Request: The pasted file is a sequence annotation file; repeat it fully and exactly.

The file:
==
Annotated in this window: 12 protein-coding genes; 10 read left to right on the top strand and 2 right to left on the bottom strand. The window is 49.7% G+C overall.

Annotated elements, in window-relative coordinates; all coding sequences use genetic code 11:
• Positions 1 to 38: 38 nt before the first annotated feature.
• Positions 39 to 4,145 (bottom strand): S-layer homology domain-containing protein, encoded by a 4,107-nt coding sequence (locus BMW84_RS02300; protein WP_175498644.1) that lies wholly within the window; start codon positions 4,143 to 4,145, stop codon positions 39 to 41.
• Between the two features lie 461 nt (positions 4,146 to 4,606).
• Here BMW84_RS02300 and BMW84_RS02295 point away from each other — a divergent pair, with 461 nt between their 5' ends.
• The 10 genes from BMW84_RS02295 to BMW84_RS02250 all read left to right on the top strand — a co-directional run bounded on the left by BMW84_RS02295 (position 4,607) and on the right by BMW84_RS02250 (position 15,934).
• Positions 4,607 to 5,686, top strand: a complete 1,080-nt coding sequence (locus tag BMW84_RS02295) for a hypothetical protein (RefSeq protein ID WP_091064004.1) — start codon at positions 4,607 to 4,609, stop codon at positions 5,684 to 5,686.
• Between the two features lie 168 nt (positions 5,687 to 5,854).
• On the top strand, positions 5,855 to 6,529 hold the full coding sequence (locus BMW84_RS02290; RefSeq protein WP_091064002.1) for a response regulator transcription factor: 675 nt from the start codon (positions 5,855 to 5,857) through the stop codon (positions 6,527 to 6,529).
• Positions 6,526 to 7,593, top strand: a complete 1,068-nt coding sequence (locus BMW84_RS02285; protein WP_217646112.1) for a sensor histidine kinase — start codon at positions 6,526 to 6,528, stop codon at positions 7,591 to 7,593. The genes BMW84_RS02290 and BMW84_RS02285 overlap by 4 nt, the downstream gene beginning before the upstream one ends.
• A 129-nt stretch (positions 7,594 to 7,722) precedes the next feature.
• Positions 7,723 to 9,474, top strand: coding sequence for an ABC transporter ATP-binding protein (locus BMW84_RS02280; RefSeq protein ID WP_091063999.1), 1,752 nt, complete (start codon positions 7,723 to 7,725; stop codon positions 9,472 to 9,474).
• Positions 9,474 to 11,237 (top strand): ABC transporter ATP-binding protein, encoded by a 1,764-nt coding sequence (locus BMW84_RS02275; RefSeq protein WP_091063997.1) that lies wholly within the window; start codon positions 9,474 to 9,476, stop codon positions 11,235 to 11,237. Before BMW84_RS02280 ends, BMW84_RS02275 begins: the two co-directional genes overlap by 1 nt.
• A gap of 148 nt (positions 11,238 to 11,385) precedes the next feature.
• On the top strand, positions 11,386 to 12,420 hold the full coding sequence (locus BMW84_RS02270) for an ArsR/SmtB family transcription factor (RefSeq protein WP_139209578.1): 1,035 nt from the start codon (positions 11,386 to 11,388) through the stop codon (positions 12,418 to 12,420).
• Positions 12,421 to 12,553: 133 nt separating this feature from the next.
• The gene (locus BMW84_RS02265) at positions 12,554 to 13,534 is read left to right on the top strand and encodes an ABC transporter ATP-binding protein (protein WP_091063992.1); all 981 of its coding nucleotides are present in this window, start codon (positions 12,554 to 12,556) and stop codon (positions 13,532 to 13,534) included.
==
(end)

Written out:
Annotated in this window: 12 protein-coding genes; 10 read left to right on the top strand and 2 right to left on the bottom strand. The window is 49.7% G+C overall.

Annotated elements, in window-relative coordinates; all coding sequences use genetic code 11:
• Positions 1 to 38: 38 nt before the first annotated feature.
• Positions 39 to 4,145 (bottom strand): S-layer homology domain-containing protein, encoded by a 4,107-nt coding sequence (locus BMW84_RS02300; protein WP_175498644.1) that lies wholly within the window; start codon positions 4,143 to 4,145, stop codon positions 39 to 41.
• Between the two features lie 461 nt (positions 4,146 to 4,606).
• Here BMW84_RS02300 and BMW84_RS02295 point away from each other — a divergent pair, with 461 nt between their 5' ends.
• The 10 genes from BMW84_RS02295 to BMW84_RS02250 all read left to right on the top strand — a co-directional run bounded on the left by BMW84_RS02295 (position 4,607) and on the right by BMW84_RS02250 (position 15,934).
• Positions 4,607 to 5,686, top strand: a complete 1,080-nt coding sequence (locus tag BMW84_RS02295) for a hypothetical protein (RefSeq protein ID WP_091064004.1) — start codon at positions 4,607 to 4,609, stop codon at positions 5,684 to 5,686.
• Between the two features lie 168 nt (positions 5,687 to 5,854).
• On the top strand, positions 5,855 to 6,529 hold the full coding sequence (locus BMW84_RS02290; RefSeq protein WP_091064002.1) for a response regulator transcription factor: 675 nt from the start codon (positions 5,855 to 5,857) through the stop codon (positions 6,527 to 6,529).
• Positions 6,526 to 7,593, top strand: a complete 1,068-nt coding sequence (locus BMW84_RS02285; protein WP_217646112.1) for a sensor histidine kinase — start codon at positions 6,526 to 6,528, stop codon at positions 7,591 to 7,593. The genes BMW84_RS02290 and BMW84_RS02285 overlap by 4 nt, the downstream gene beginning before the upstream one ends.
• A 129-nt stretch (positions 7,594 to 7,722) precedes the next feature.
• Positions 7,723 to 9,474, top strand: coding sequence for an ABC transporter ATP-binding protein (locus BMW84_RS02280; RefSeq protein ID WP_091063999.1), 1,752 nt, complete (start codon positions 7,723 to 7,725; stop codon positions 9,472 to 9,474).
• Positions 9,474 to 11,237 (top strand): ABC transporter ATP-binding protein, encoded by a 1,764-nt coding sequence (locus BMW84_RS02275; RefSeq protein WP_091063997.1) that lies wholly within the window; start codon positions 9,474 to 9,476, stop codon positions 11,235 to 11,237. Before BMW84_RS02280 ends, BMW84_RS02275 begins: the two co-directional genes overlap by 1 nt.
• A gap of 148 nt (positions 11,238 to 11,385) precedes the next feature.
• On the top strand, positions 11,386 to 12,420 hold the full coding sequence (locus BMW84_RS02270) for an ArsR/SmtB family transcription factor (RefSeq protein WP_139209578.1): 1,035 nt from the start codon (positions 11,386 to 11,388) through the stop codon (positions 12,418 to 12,420).
• Positions 12,421 to 12,553: 133 nt separating this feature from the next.
• The gene (locus BMW84_RS02265) at positions 12,554 to 13,534 is read left to right on the top strand and encodes an ABC transporter ATP-binding protein (protein WP_091063992.1); all 981 of its coding nucleotides are present in this window, start codon (positions 12,554 to 12,556) and stop codon (positions 13,532 to 13,534) included.